CMV Retinitis Despite High CD4 Lymphocyte Counts

The question of how effective the repopulation of CD4 lymphocytes is in the prevention of reactivation of opportunistic infections in patients with advanced AIDS who have been placed on highly active antiretroviral therapy (HAART) was addressed by a report from the University of California at San Francisco. Mark Jacobson, a leading researcher from this institution reported on 5 cases of AIDS patients with CMV retinitis who had CD4 counts over 200 cells/mm3 at the time of diagnosis. Previous natural history studies have shown that CMV retinitis occurs almost exclusively in patients with CD4 counts < 50 cells/mm3. Up to two months prior to the CMV diagnosis all the patients had initiated HAART, mostly protease inhibitor containing combination therapies.

In another analysis of 76 consecutive patients enrolled in a prospective treatment trial for patients with newly diagnosed CMV retinitis from March 1996 to August 1996 a larger percentage of patients had CD4 counts > 50 cells/mm3 at the time of the CMV diagnosis than similar patients enrolled from July 1995 to February 1996, prior to the general availability of HAART. These findings suggests that the immunological benefits of HAART may not fully protect against CMV retinitis which may now occur more commonly in patients with CD4 counts > 50 cells/mm3.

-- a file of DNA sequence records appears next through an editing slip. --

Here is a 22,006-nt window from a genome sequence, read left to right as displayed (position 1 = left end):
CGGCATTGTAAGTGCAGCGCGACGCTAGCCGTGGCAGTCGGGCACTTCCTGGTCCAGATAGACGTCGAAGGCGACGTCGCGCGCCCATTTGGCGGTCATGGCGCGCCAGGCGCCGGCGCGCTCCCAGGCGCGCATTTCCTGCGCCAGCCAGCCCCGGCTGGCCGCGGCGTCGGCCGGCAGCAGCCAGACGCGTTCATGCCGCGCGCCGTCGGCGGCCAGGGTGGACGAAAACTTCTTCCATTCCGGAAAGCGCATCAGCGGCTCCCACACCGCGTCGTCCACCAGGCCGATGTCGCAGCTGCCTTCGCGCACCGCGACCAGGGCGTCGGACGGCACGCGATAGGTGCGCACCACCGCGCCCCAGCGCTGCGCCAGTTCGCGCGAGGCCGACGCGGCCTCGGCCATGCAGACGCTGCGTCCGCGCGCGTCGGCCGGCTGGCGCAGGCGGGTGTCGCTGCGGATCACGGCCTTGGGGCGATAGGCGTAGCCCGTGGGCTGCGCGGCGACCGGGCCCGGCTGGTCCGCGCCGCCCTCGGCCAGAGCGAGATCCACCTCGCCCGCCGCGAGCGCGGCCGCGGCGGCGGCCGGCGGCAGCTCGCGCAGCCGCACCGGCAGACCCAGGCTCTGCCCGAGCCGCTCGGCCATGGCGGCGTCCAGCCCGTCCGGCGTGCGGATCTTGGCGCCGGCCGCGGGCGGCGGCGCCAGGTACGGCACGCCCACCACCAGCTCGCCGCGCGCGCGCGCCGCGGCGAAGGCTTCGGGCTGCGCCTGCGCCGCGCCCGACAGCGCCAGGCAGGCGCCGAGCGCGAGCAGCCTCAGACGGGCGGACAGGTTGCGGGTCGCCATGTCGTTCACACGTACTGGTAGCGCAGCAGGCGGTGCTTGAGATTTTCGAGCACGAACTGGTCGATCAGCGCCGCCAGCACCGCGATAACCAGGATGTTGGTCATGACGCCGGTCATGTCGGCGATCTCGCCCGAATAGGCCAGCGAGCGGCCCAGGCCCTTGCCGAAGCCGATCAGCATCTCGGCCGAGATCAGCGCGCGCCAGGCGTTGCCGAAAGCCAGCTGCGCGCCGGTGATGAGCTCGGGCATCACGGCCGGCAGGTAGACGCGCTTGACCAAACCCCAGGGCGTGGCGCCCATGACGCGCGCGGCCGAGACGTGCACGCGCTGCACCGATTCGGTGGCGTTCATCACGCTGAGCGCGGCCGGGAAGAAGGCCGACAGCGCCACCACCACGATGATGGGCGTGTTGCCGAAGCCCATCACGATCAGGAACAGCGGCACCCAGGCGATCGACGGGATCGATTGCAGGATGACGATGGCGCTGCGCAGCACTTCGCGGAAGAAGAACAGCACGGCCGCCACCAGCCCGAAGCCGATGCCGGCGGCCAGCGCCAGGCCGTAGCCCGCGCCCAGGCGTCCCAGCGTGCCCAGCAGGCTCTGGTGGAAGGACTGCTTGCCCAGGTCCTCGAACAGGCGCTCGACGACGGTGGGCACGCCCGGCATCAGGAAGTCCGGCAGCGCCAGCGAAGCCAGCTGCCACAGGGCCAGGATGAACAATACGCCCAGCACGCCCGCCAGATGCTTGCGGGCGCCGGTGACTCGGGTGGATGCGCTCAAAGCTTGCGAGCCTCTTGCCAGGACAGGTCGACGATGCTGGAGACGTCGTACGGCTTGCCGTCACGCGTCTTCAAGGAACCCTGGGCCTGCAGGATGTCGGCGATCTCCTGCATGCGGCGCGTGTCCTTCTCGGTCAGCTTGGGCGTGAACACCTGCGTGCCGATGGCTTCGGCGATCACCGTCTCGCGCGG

Another report from France also noted the onset of acute CMV infections among 8 patients with low CD4 counts (mean = 37) who were started on combination therapy including protease inhibitors. Acute CMV infection (retinitis, submaxillitis, pseudotumoral colitis, pneumonitis, CMV viremia) occurred despite clinical improvement of the patients and an increase by more than 5 fold in mean CD4 counts. The average time from the first administration of protease inhibitors and the onset of the CMV event was 37 days. In contrast most other studies presented at the conference noted declines in the incidence of other major opportunistic infections, and even resolution of some without specific antiinfective and antitumor therapy, including chronic cryptosporidiosis, progressive multifocal leukoen- cephalopathy and Kaposi's sarcoma, wasting syndrome and Parvo virus infections. One study however reported that HAART could unmask subclinical Mycobacterium avium complex infections localized to lymph nodes or skin by way of enhanced immune responses.